Meaning of COLOR in English

COLOR

I. ˈkələ(r) noun

( -s )

Usage: see -or

Etymology: Middle English colour, from Old French color, colour, from Latin color; akin to Latin celare to conceal — more at hell

1.

a. : any of manifold phenomena of light (as red, brown, pink, gray, green, blue, white) or of visual sensation or perception that enables one to differentiate objects even though the objects may appear otherwise identical (as in size, form, or texture)

b. : the aspect of the appearance of objects and light sources that may be described and specified in terms derivable wholly from one's perceptions most conveniently involving hue, lightness, and saturation for objects and hue, brightness, and saturation for light sources — used in this sense as the psychological basis for definitions of color in this dictionary

c. : the characteristic of light by means of which two areas of identical size and shape that are juxtaposed, structure-free, and steadily and uniformly illuminated may be distinguished by a human observer and which is commonly identified for spectral colors by dominant wavelength, luminance, and purity and for nonspectral colors (as purples) by complementary wavelength, luminance, and purity — used in this sense as the psychophysical basis for measuring color which in turn makes it possible to define the limits for each color definition used in this dictionary; see the Color Charts

d. : a hue as contrasted to black, white, or gray

e. : a hue or tint noticeable as different, not prevalent, unusual, unexpected

2.

a. : an outward show often concealing an underlying true character : aspect , appearance , semblance , guise

related processes of thought, beliefs, and standards prevailed and imparted a spiritual color to the time — H.O.Taylor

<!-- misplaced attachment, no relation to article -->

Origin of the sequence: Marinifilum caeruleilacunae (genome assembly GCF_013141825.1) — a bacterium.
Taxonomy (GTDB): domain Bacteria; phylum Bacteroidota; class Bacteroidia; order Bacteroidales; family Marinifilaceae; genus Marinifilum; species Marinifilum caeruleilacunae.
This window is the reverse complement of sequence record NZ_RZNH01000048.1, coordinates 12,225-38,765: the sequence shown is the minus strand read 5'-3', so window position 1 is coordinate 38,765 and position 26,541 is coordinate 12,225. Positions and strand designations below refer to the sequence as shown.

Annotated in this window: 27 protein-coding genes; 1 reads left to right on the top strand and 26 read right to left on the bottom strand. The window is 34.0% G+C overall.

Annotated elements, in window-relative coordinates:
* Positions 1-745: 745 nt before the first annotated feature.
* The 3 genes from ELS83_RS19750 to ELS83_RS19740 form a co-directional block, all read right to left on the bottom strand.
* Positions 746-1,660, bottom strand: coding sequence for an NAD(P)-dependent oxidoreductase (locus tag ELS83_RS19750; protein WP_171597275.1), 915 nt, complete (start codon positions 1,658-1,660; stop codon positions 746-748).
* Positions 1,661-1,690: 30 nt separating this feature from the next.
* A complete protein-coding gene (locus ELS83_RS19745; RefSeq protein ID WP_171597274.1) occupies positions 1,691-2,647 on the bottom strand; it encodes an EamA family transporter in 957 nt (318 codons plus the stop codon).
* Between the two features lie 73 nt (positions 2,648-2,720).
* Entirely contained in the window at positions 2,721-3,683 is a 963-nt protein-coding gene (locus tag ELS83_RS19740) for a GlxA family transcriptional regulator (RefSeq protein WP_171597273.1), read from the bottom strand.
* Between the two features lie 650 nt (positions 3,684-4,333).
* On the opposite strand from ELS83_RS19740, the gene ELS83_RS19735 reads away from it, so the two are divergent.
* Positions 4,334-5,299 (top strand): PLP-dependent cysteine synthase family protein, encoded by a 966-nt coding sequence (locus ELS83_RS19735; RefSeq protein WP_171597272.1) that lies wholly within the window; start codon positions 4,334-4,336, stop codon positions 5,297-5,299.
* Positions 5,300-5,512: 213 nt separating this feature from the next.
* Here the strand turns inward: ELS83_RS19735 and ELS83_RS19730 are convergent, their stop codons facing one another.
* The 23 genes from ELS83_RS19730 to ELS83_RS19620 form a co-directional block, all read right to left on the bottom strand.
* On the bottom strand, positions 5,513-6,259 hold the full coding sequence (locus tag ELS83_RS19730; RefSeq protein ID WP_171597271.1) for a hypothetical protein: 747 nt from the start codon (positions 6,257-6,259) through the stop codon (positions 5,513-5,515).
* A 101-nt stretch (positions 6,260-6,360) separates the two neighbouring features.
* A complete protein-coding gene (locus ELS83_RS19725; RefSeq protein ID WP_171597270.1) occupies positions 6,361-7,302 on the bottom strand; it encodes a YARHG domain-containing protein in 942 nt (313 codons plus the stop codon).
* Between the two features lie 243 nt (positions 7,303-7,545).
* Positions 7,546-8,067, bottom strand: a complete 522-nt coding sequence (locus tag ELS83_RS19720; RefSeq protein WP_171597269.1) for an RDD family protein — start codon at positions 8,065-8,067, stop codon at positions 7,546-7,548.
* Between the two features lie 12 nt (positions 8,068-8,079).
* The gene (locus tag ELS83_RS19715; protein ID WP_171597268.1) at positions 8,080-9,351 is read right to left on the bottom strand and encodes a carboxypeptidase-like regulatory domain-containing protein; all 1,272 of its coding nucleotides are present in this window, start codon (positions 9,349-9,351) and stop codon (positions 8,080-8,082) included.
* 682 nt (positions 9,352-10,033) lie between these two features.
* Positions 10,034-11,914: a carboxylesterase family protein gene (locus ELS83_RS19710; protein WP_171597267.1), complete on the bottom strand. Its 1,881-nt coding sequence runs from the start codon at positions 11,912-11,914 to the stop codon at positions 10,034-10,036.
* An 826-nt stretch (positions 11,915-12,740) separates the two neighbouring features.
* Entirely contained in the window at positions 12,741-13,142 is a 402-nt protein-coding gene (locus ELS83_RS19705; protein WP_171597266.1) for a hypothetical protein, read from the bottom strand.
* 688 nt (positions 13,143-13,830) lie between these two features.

he suddenly, to give his conclusions the color of religion, slips in a false analogy — P.E.More

b. : a legal claim to or appearance of a right, authority, or office

c. : appearance or pretense offered as justification or extenuation : show of reason : pretext

she could have drawn from the Versailles treaty the color of legality for any action she chose — Yale Review

: qualified justification

d. : appearance of validity or authenticity : plausibility

lending color to this notion

army officers spread the word that this ship had brought 800 troops, and to give color to the story, they ordered tents pitched — American Guide Series: Maryland

e. : character , complexion , tone , quality , nature

something was happening that changed the whole color of the political scene — H.L.Mencken

England was up against a foe of its own weight and color — O.S.J.Gogarty

: nature as regards genuineness

see the color of one's money

3. : complexion tint:

a. : the tint characteristic of good health and spirits or of at least a normal amount of outdoor activity

to bring the color back to her pale cheeks

the prisoners had lost color during their confinement

b. : the ruddy diffusion of or as if of a blush

she had recovered some of her poise but her color showed beneath her makeup — Hartley Howard

4.

a. colors plural , archaic : rhetorical ornaments of language : stylistic decorations ; especially : figures of speech

b. : vividness or variety of emotional effects of language (as of sound and image) in prose or poetry

that color and force of style which were later to make him outstanding — Arthur Krock

c. : local color

5.

a.

(1) : a distinctively colored badge or device or distinctively colored clothing distinguishing one as a member of a particular group or organization, a follower or representative of a particular person or thing, or a partisan of a particular cause — usually used in plural

wearing the college colors

a jockey riding under the colors of a stable

the colors of the prince's household — Sir Walter Scott

(2) : cognizance 1 — usually used in plural

b. Britain : an athlete or player awarded the right to a color in recognition of status as a team member

c. colors plural

(1) : position with reference to a question or course of action : stand , point of view